Some states, such as Massachusetts and California, passed laws that forbid drivers to use headphones while driving. Other states, such as Colorado and New York, require drivers to keep one earbud out while they drive. However, New Jersey is one of the states that does not prohibit headphone use while driving and even categorizes them as hands-free devices, given most are now equipped with microphones. While it is legal, wearing a headset while driving is not necessarily the safest option.
Is Wearing Headphones While Driving Dangerous?
The answer is definitely “yes.” Whether the car’s radio is broken, you’d prefer different music from other passengers, you’re tuning into a podcast or you’re talking on the phone, you are ultimately decreasing your sensory input and endangering others on the road. Drivers with headphones in are unable to hear the following as well as they should:
- Horns from other drivers
- Sirens from emergency vehicles
- Crosswalk alarms
- Railroad crossing bells
Ultimately, headphones are a cognitive distraction, given that the driver is listening to something else, rather than important audio cues on the road. Although headphones are legally allowed on New Jersey roads, a driver can face charges if they become involved in a collision and an investigation shows having both earbuds in caused the car crash.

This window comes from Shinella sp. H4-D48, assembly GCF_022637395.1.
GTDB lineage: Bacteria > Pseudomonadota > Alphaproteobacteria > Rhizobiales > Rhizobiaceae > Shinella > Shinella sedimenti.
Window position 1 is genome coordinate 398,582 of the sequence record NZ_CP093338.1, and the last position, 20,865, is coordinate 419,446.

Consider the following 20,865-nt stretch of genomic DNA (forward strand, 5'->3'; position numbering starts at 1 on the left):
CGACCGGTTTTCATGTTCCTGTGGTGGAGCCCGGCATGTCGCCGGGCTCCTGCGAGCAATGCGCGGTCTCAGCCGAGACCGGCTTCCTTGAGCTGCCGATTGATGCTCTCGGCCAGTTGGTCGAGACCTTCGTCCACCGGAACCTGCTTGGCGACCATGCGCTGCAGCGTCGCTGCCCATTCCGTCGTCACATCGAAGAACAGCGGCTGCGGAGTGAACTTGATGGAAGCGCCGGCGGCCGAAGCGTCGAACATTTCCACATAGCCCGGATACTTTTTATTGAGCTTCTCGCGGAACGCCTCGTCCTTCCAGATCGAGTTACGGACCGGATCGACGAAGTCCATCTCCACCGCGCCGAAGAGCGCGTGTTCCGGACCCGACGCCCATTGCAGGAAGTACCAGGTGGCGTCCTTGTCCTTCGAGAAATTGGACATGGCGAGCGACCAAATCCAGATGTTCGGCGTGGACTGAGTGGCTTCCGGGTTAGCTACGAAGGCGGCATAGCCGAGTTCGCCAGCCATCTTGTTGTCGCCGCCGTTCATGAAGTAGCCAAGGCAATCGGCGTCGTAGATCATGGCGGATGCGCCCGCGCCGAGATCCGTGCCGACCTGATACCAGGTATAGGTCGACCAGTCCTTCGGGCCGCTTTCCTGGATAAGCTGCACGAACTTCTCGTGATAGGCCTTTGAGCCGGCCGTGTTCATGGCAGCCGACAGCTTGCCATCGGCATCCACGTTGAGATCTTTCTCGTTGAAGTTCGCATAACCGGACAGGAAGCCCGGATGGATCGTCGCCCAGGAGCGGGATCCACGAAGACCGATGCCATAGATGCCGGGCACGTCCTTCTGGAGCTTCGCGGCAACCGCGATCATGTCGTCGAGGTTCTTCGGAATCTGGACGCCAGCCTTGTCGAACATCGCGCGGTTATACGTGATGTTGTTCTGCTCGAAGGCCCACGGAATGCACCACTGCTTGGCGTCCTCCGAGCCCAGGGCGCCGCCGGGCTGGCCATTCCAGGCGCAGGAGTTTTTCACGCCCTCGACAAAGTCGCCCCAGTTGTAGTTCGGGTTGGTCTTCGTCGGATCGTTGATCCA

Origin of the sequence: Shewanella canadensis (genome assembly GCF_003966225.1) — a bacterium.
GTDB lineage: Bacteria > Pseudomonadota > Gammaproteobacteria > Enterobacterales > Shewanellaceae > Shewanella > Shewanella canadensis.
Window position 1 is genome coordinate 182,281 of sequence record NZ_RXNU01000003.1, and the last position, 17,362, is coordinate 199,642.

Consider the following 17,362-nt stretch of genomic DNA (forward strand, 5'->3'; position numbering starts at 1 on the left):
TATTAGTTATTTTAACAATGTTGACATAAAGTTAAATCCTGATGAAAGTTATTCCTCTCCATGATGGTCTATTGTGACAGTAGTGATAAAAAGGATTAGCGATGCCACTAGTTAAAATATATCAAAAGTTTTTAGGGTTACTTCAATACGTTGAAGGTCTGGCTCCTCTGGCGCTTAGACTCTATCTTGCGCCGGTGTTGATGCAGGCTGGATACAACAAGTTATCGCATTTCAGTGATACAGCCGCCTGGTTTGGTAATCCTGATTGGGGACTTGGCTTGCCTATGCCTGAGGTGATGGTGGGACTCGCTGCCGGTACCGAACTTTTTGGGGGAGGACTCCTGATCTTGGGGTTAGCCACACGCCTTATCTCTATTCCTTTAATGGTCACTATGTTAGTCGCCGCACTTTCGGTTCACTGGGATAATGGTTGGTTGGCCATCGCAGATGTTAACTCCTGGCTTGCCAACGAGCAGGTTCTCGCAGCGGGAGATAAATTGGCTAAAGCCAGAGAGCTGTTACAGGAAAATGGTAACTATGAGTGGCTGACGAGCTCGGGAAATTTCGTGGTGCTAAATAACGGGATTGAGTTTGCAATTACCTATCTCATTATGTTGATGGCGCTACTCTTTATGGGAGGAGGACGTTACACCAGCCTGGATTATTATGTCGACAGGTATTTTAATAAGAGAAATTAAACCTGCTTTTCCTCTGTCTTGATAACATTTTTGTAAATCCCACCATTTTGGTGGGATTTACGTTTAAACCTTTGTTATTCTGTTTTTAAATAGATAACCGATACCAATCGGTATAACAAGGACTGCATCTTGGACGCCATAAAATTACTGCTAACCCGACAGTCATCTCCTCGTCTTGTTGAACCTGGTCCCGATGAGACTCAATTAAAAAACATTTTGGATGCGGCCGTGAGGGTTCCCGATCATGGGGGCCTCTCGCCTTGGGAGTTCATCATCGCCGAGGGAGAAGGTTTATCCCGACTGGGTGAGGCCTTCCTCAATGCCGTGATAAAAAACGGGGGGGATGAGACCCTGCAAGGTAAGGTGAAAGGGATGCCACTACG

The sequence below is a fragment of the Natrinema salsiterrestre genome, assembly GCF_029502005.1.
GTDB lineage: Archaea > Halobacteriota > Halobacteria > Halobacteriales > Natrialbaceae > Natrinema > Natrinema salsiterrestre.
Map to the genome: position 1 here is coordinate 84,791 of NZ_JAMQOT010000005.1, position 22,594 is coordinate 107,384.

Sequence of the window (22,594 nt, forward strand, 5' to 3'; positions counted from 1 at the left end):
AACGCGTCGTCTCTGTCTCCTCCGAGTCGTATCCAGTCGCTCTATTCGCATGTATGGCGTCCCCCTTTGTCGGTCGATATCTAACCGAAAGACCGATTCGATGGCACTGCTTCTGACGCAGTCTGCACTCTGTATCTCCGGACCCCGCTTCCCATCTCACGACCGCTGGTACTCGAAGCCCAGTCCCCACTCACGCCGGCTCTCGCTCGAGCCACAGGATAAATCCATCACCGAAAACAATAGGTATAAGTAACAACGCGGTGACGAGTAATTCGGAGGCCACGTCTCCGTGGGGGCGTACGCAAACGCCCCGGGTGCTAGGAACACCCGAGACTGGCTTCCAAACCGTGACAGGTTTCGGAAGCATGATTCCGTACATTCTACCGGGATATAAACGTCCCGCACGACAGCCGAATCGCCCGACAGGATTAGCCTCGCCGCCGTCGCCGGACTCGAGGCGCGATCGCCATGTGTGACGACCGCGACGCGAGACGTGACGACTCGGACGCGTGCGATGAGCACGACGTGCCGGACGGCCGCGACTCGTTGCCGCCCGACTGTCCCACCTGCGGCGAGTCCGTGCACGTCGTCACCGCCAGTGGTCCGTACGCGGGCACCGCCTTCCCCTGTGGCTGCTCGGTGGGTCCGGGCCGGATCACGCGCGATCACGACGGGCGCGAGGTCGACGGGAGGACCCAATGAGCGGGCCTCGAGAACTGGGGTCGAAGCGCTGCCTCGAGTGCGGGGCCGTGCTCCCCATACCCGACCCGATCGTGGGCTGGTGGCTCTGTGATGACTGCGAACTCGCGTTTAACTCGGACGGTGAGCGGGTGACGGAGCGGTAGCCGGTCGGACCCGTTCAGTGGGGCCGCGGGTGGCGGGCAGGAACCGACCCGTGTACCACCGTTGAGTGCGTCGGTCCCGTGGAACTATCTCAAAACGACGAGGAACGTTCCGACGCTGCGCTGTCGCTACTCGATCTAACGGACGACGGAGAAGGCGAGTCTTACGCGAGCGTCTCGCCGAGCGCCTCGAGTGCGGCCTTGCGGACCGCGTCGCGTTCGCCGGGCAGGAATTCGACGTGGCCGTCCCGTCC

However, a new bill proposed by New Jersey state legislatures could change whether headphones are allowed. Although the language is vague as to what qualifies as distracted driving (ahem, coffee drinking), the bill would amend current cellphone laws. If this new law passes, any electronic use is punishable by a $200 to $400 fine. While many are asking for the bill to clarify what else is prohibited while on the road, it is safe to say this bill is a good step towards cracking down on every form of distracted driving.